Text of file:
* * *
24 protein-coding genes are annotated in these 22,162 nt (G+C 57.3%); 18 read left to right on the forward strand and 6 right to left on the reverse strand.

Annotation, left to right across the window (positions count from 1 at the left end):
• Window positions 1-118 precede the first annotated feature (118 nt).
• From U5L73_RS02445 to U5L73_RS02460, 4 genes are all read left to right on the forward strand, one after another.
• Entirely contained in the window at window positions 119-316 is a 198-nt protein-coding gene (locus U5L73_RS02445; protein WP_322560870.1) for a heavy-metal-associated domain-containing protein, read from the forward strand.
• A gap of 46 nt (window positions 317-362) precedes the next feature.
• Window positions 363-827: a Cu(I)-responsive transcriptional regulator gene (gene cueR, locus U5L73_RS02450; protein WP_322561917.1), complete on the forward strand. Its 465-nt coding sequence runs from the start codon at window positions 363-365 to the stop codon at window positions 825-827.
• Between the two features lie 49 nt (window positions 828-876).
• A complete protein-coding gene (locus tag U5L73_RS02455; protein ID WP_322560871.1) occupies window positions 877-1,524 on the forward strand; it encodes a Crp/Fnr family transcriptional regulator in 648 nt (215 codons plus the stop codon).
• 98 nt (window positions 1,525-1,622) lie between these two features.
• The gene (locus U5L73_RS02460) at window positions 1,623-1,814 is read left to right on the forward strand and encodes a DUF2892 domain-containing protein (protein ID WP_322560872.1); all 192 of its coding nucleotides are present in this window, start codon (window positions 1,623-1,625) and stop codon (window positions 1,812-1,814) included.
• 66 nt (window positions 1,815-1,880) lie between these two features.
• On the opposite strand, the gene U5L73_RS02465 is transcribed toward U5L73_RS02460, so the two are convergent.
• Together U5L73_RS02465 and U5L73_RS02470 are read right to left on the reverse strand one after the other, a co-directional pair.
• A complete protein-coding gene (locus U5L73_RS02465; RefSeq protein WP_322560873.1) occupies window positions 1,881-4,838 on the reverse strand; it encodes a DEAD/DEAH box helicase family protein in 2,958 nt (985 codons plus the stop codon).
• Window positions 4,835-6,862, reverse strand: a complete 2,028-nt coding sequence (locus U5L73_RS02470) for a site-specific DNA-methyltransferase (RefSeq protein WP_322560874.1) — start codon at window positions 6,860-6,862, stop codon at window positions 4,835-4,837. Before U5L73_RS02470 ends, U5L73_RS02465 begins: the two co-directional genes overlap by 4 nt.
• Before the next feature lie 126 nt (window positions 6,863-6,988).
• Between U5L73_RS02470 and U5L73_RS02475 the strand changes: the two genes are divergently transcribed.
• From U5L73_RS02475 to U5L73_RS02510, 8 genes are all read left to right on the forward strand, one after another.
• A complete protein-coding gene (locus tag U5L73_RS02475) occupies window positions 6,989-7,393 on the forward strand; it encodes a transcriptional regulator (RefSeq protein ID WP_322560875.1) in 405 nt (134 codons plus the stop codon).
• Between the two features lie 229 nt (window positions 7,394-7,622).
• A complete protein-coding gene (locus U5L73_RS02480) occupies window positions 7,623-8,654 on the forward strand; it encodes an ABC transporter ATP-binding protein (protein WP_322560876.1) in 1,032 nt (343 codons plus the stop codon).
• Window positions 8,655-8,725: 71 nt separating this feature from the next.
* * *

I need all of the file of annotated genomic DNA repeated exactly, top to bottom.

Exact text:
24 protein-coding genes are annotated in these 22,162 nt (G+C 57.3%); 18 read left to right on the forward strand and 6 right to left on the reverse strand.

Annotation, left to right across the window (positions count from 1 at the left end):
• Window positions 1-118 precede the first annotated feature (118 nt).
• From U5L73_RS02445 to U5L73_RS02460, 4 genes are all read left to right on the forward strand, one after another.
• Entirely contained in the window at window positions 119-316 is a 198-nt protein-coding gene (locus U5L73_RS02445; protein WP_322560870.1) for a heavy-metal-associated domain-containing protein, read from the forward strand.
• A gap of 46 nt (window positions 317-362) precedes the next feature.
• Window positions 363-827: a Cu(I)-responsive transcriptional regulator gene (gene cueR, locus U5L73_RS02450; protein WP_322561917.1), complete on the forward strand. Its 465-nt coding sequence runs from the start codon at window positions 363-365 to the stop codon at window positions 825-827.
• Between the two features lie 49 nt (window positions 828-876).
• A complete protein-coding gene (locus tag U5L73_RS02455; protein ID WP_322560871.1) occupies window positions 877-1,524 on the forward strand; it encodes a Crp/Fnr family transcriptional regulator in 648 nt (215 codons plus the stop codon).
• 98 nt (window positions 1,525-1,622) lie between these two features.
• The gene (locus U5L73_RS02460) at window positions 1,623-1,814 is read left to right on the forward strand and encodes a DUF2892 domain-containing protein (protein ID WP_322560872.1); all 192 of its coding nucleotides are present in this window, start codon (window positions 1,623-1,625) and stop codon (window positions 1,812-1,814) included.
• 66 nt (window positions 1,815-1,880) lie between these two features.
• On the opposite strand, the gene U5L73_RS02465 is transcribed toward U5L73_RS02460, so the two are convergent.
• Together U5L73_RS02465 and U5L73_RS02470 are read right to left on the reverse strand one after the other, a co-directional pair.
• A complete protein-coding gene (locus U5L73_RS02465; RefSeq protein WP_322560873.1) occupies window positions 1,881-4,838 on the reverse strand; it encodes a DEAD/DEAH box helicase family protein in 2,958 nt (985 codons plus the stop codon).
• Window positions 4,835-6,862, reverse strand: a complete 2,028-nt coding sequence (locus U5L73_RS02470) for a site-specific DNA-methyltransferase (RefSeq protein WP_322560874.1) — start codon at window positions 6,860-6,862, stop codon at window positions 4,835-4,837. Before U5L73_RS02470 ends, U5L73_RS02465 begins: the two co-directional genes overlap by 4 nt.
• Before the next feature lie 126 nt (window positions 6,863-6,988).
• Between U5L73_RS02470 and U5L73_RS02475 the strand changes: the two genes are divergently transcribed.
• From U5L73_RS02475 to U5L73_RS02510, 8 genes are all read left to right on the forward strand, one after another.
• A complete protein-coding gene (locus tag U5L73_RS02475) occupies window positions 6,989-7,393 on the forward strand; it encodes a transcriptional regulator (RefSeq protein ID WP_322560875.1) in 405 nt (134 codons plus the stop codon).
• Between the two features lie 229 nt (window positions 7,394-7,622).
• A complete protein-coding gene (locus U5L73_RS02480) occupies window positions 7,623-8,654 on the forward strand; it encodes an ABC transporter ATP-binding protein (protein WP_322560876.1) in 1,032 nt (343 codons plus the stop codon).
• Window positions 8,655-8,725: 71 nt separating this feature from the next.